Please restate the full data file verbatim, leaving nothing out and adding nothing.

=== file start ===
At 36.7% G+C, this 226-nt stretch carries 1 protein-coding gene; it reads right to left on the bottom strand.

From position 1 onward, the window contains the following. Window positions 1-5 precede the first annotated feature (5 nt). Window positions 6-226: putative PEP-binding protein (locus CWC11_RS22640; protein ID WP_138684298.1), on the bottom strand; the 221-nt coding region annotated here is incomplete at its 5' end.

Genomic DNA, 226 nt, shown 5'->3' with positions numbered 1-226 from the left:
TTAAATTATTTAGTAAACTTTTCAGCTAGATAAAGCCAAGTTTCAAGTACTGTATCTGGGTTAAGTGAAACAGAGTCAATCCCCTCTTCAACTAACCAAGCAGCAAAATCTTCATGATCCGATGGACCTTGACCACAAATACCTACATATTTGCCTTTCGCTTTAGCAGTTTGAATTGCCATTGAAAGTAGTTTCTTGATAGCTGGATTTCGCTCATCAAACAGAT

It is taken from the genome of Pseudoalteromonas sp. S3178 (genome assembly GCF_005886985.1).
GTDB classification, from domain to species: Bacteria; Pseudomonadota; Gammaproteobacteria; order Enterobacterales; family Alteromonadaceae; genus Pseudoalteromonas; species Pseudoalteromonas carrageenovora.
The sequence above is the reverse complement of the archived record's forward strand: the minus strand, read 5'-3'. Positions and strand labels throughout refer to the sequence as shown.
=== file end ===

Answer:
At 36.7% G+C, this 226-nt stretch carries 1 protein-coding gene; it reads right to left on the bottom strand.

From position 1 onward, the window contains the following. Window positions 1-5 precede the first annotated feature (5 nt). Window positions 6-226: putative PEP-binding protein (locus CWC11_RS22640; protein ID WP_138684298.1), on the bottom strand; the 221-nt coding region annotated here is incomplete at its 5' end.

Genomic DNA, 226 nt, shown 5'->3' with positions numbered 1-226 from the left:
TTAAATTATTTAGTAAACTTTTCAGCTAGATAAAGCCAAGTTTCAAGTACTGTATCTGGGTTAAGTGAAACAGAGTCAATCCCCTCTTCAACTAACCAAGCAGCAAAATCTTCATGATCCGATGGACCTTGACCACAAATACCTACATATTTGCCTTTCGCTTTAGCAGTTTGAATTGCCATTGAAAGTAGTTTCTTGATAGCTGGATTTCGCTCATCAAACAGAT

It is taken from the genome of Pseudoalteromonas sp. S3178 (genome assembly GCF_005886985.1).
GTDB classification, from domain to species: Bacteria; Pseudomonadota; Gammaproteobacteria; order Enterobacterales; family Alteromonadaceae; genus Pseudoalteromonas; species Pseudoalteromonas carrageenovora.
The sequence above is the reverse complement of the archived record's forward strand: the minus strand, read 5'-3'. Positions and strand labels throughout refer to the sequence as shown.